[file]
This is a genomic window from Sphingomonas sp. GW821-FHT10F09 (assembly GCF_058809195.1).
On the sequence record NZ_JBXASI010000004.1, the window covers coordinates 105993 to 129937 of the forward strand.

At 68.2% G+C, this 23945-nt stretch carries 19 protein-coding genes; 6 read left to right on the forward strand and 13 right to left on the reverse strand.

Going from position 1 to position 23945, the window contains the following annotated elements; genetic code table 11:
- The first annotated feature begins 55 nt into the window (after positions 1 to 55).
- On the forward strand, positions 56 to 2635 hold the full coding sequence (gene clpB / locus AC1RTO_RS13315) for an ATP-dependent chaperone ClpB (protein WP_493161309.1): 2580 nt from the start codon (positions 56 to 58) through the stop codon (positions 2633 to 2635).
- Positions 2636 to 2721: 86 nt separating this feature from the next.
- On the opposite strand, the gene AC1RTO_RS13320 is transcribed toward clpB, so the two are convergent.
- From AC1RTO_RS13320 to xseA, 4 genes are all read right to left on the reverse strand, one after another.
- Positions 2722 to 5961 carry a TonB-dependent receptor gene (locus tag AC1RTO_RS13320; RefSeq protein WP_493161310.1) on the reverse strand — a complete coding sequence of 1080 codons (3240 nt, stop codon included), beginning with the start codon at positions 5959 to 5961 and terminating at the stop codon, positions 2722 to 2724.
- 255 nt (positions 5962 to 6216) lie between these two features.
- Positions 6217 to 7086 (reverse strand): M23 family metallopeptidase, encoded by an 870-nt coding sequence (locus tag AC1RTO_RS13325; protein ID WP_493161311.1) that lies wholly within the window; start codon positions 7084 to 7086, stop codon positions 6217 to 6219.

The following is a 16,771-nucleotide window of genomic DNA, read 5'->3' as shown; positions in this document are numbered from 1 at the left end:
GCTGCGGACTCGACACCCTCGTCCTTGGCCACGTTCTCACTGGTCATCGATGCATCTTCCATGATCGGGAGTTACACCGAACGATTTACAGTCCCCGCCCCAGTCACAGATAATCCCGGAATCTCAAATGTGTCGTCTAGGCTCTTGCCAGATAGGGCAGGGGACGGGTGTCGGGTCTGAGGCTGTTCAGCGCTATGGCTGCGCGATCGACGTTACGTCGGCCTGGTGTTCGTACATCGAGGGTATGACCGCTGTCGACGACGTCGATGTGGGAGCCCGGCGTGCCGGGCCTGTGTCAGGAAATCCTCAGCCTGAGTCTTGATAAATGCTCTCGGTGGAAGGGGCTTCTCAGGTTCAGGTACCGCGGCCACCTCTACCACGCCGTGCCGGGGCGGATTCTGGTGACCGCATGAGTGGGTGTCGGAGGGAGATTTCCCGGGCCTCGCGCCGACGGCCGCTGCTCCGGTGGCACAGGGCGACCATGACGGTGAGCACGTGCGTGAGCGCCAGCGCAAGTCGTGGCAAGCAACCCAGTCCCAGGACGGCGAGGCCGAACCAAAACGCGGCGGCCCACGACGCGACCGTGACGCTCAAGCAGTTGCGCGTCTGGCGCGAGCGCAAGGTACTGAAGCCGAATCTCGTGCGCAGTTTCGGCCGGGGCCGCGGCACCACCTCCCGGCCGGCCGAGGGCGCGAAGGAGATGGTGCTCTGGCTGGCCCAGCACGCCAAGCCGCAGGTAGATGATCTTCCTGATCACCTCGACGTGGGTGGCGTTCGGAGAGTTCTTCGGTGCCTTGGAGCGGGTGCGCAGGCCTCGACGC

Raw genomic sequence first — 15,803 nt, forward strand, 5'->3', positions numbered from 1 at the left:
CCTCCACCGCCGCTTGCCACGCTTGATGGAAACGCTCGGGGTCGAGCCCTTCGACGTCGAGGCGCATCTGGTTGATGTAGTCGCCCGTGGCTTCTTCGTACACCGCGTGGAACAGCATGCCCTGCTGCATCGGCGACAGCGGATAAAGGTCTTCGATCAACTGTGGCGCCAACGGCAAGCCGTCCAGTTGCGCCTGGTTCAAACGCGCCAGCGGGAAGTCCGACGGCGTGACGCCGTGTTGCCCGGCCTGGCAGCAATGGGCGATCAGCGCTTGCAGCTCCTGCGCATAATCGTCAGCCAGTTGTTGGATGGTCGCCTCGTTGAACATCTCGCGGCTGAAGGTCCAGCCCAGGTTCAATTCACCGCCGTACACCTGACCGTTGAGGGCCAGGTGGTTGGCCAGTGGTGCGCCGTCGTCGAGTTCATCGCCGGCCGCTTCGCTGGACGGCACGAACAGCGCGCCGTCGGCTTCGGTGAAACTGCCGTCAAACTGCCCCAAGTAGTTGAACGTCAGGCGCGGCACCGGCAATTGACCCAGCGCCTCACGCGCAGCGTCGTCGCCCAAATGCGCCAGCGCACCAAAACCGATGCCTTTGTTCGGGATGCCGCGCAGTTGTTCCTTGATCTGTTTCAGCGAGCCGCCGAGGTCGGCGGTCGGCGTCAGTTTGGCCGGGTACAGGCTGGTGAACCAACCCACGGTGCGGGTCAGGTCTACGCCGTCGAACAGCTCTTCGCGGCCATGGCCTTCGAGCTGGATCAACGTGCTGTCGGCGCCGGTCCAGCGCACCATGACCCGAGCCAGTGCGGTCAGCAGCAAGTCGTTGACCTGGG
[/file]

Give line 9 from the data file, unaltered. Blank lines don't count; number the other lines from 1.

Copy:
- From AC1RTO_RS13320 to xseA, 4 genes are all read right to left on the reverse strand, one after another.